It doesn't matter. The recommended engine oil for your engine wouldn't be near the edge of what your bearing clearances could tolerate, so going a little up or down from that isn't going to affect anything. 10W30 and 10w40 are very close to one another in terms of behavior.
Explanation/showing of work:
The main purpose of oil is to lubricate the metal parts of the engine as they move against one another. The oil is pressurized by a pump and fed through oil passages to spaces between all the moving parts. These spaces are surrounded by bearings that are supposed to ensure an exact spacing between the parts. For example, as your crankshaft rotates and the connecting rods move up and down, there are bearings between the block/main caps and the crankshaft and bearings between the crankshaft and the rods. The purpose of the bearing is to trap a specific amount of oil at a specific temperature and viscosity between the two moving parts so that they don't touch one another.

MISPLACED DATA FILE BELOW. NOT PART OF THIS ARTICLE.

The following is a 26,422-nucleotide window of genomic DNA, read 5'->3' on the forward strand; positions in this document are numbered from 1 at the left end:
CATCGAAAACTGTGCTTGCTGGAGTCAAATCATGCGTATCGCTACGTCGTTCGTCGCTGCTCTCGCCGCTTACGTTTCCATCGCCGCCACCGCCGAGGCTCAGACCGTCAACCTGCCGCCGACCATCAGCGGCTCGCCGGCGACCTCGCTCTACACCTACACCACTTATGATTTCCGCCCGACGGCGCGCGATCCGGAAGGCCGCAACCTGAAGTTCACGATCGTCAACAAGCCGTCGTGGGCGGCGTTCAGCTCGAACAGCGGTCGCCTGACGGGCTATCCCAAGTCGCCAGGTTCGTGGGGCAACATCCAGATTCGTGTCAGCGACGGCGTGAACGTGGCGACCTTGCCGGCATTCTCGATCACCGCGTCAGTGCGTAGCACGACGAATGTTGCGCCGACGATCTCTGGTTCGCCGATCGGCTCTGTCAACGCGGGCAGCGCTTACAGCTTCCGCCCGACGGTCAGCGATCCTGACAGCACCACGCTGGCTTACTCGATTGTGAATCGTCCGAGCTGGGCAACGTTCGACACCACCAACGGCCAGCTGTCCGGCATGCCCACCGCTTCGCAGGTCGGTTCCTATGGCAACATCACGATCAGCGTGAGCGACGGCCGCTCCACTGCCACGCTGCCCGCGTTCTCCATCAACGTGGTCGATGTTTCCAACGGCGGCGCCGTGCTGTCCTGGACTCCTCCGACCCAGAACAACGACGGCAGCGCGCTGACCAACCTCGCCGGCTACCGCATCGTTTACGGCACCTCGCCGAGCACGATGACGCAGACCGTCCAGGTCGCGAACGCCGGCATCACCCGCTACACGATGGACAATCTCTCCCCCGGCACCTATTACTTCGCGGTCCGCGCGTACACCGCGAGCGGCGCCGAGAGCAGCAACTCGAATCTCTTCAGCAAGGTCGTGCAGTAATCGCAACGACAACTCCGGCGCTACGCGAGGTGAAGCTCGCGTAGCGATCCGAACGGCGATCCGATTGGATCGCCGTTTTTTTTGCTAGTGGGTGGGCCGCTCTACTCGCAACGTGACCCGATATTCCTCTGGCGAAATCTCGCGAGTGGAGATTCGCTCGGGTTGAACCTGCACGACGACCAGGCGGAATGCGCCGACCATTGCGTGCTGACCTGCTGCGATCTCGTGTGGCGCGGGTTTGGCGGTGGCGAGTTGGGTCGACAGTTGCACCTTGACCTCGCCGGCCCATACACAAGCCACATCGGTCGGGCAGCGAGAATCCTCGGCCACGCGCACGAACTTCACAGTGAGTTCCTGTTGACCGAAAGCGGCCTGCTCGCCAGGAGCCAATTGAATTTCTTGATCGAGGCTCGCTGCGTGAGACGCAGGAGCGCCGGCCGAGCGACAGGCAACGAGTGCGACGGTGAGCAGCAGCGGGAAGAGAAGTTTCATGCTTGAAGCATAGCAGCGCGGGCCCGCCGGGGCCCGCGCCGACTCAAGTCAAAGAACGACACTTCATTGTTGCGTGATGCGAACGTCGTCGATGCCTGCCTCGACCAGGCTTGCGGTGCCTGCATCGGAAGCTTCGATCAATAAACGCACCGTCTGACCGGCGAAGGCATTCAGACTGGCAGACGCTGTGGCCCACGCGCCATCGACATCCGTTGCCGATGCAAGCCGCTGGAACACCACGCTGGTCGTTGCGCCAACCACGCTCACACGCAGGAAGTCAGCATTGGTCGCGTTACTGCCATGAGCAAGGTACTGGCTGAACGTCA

Going to a slightly higher viscosity will actually offer a slightly better protection at the cost of slightly increased pumping and shearing losses (because the oil is thicker and doesn't flow as easily). The risk is that if you go to an extremely high viscosity, the pump won't be able to push the oil through the bearings to lubricate properly. So don't put 120W oil in your engine.
But 10W30 vs 10W40 might as well be the same for all intents and purposes here. They behave the same at low temperatures. The only difference between them is that 10W40 is slightly thicker when the engine is warmed up.